Friday, August 10, 2012

VirginiaView Geospatial Education Workshop

During July 2012, VirginiaView (, the Virginia Geospatial Extension Program (, and three partnering Virginia community colleges organized geospatial workshops located at each of these community colleges for precollege teachers and other educators.  These workshops were funded jointly by VirginiaView and the National Science Foundation.  Each workshop introduced participants to the basics of GPS, GIS, and remote sensing.  The workshops included approaches to integrating geospatial technologies in the classroom and were cross-referenced to the applicable Virginia Standards of Learning.

The workshops were conducted by Alison Goforth, a high school science teacher from Montgomery County, Virginia, and Tammy Parece, a Ph.D. student in Virginia Tech’s Geospatial and Environmental Analysis Program.   The workshop’s two-day program was developed by Alison, Tammy, John McGee - Virginia Tech’s Geospatial Extension Specialist, and James Campbell - Professor in Virginia Tech’s Department of Geography.   The workshops were hosted and supported by each of the community colleges’ faculty.   

The curriculum was divided into discrete sessions covering different topics, starting the first day with “What is GPS?”  Participants were provided with a history of GPS, instruction on the use of one particular type of GPS receiver, did an outside activity with the receiver, and then downloaded and used the gathered data in Google Earth®.  On the afternoon of the first day, they were introduced to Geocaching, using trackable VirginiaView geocoins and associated learning lessons. 

The morning of the second day was an introduction to GIS.  Participants were directed to an online GIS program and provide guidance on using the program; including adding the data acquired with the GPS receivers the previous day.  In addition, participants were guided through online searches for downloadable and free GIS data.  They learned where to find tested lesson plans, and were assisted while they actually worked through some of these lesson plans.  

The afternoon of the second day was reserved for remote sensing.   Many participants were familiar with GPS and GIS, but remote sensing was entirely new.   First, they received a brief history of remote sensing.  The initial activity introduced them to the application of stereoscopes and aerial photos.  They then progressed to an activity using on-the-ground photos as a tool to locate and identify a specific area in Google Earth®.  After remote sensing using aerial photography, satellite imagery was studied along with applications of satellite imagery in different analyses.  They explored an online Landsat Imagery viewer.   Dr. Campbell also provided preprocessed Landsat images with different band combinations, and an additional activity was conducted around these images.

By the afternoon of the second day, participants realized that they weren’t being introduced to three completely independent technologies.  They understood these technologies could be used separately but became more powerful when used jointly.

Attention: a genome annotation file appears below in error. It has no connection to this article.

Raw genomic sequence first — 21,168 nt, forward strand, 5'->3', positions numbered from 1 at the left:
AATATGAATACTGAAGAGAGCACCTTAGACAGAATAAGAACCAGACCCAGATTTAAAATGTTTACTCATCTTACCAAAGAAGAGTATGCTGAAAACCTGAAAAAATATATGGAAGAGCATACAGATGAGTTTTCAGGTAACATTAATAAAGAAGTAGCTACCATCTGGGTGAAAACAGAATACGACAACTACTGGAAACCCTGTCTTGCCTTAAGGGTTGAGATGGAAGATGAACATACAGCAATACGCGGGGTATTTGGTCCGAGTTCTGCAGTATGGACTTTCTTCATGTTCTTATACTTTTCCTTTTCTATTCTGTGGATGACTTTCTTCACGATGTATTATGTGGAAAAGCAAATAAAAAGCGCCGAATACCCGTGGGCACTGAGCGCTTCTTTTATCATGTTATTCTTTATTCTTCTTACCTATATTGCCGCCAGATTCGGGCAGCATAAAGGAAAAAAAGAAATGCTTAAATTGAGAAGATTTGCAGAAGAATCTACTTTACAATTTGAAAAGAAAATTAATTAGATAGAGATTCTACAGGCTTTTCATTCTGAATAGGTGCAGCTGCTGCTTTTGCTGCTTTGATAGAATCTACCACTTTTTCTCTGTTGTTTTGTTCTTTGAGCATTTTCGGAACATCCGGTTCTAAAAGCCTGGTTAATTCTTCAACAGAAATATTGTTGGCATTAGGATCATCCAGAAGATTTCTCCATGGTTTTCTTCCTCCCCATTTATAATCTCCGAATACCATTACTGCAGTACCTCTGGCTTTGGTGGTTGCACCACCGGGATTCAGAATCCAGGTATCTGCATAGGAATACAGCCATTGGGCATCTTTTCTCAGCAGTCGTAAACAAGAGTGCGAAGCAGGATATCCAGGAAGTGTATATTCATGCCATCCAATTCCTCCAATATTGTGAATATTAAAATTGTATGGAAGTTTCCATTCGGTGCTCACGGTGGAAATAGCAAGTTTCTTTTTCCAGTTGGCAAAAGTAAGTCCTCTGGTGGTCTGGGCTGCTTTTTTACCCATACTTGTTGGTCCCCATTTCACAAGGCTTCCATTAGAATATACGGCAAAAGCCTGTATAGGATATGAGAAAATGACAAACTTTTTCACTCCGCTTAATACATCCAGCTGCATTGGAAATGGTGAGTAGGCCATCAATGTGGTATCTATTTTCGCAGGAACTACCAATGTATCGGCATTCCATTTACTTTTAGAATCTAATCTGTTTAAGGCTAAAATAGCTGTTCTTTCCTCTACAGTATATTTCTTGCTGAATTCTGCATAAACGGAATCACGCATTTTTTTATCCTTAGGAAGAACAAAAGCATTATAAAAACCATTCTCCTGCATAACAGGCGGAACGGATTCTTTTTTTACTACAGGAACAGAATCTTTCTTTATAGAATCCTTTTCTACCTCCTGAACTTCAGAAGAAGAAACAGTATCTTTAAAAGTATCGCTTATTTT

Each participant received a binder with all documents used in the two day workshops, a DVD with the presentations - both in document and in presentation form, supplemental documents with URLs of websites accessed, and the images used in all activities.   

Participants included high school teachers representing diverse subjects – e.g. human geography, science, and math.  The workshops also attracted middle school teachers, elementary school teachers, 4-H coordinators, a master naturalist, a Red-Cross volunteer, and a nursing instructor.  One 4-H coordinator advised that she signed up for the workshops questioning how these would benefit her in her main focus area – honeybees and beekeeping.  But by the first break, her thought process was changing, and by the end of the second day, she had made detailed notes throughout both workshop days on how she was going to implement each technology and was sure that they were going to jointly change and enhance her work.   Likewise, the nursing instructor advised that she had the same concerns but as presentations of different topics and lessons occurred, and discussions on the applicability to different subjects proceeded (especially uses in medical geography), she felt that she was on the forefront of technology that was going to revolutionize her profession.    Many participants asked if additional workshops would occur next summer, continuing beyond the basics that were taught this summer.

Friday, August 3, 2012

Cladophora Mapping

Cladophora is a filamentous, green algae that grows in all five Laurentian Great Lakes.  Although native, clear water created by zebra mussels and high levels of phosphorous have allowed it to become overgrown and cause local environmental problems.  As the algae sloughs off and is carried to shore, there have been outbreaks of avian botulism as well as reports of beach fouling.  Because of it's harmful effects, determining the extent of Cladophora is useful for water quality managers as well as utility operators and recreational beach-goers.

In 2011, Michigan Tech Research Institute developed a technique to use satellite imagery to track the extent of Cladophora.  Using an algorithm based on the the work of Lyzenga (Lyzenga 1978, 1981, Lyzenga et al. 2006), they depth-corrected Landsat data to map Cladophora at a test site - Sleeping Bear Dunes National Lakeshore - and achieved 85% accuracy (see right).  You can view a *.pdf of the test site results or read more about the process they used here.

The algorithm was subsequently applied to the coast of Lake Michigan and charted the location of Cladophora to a depth of ~20 meters.  An interactive map of the result can be seen here.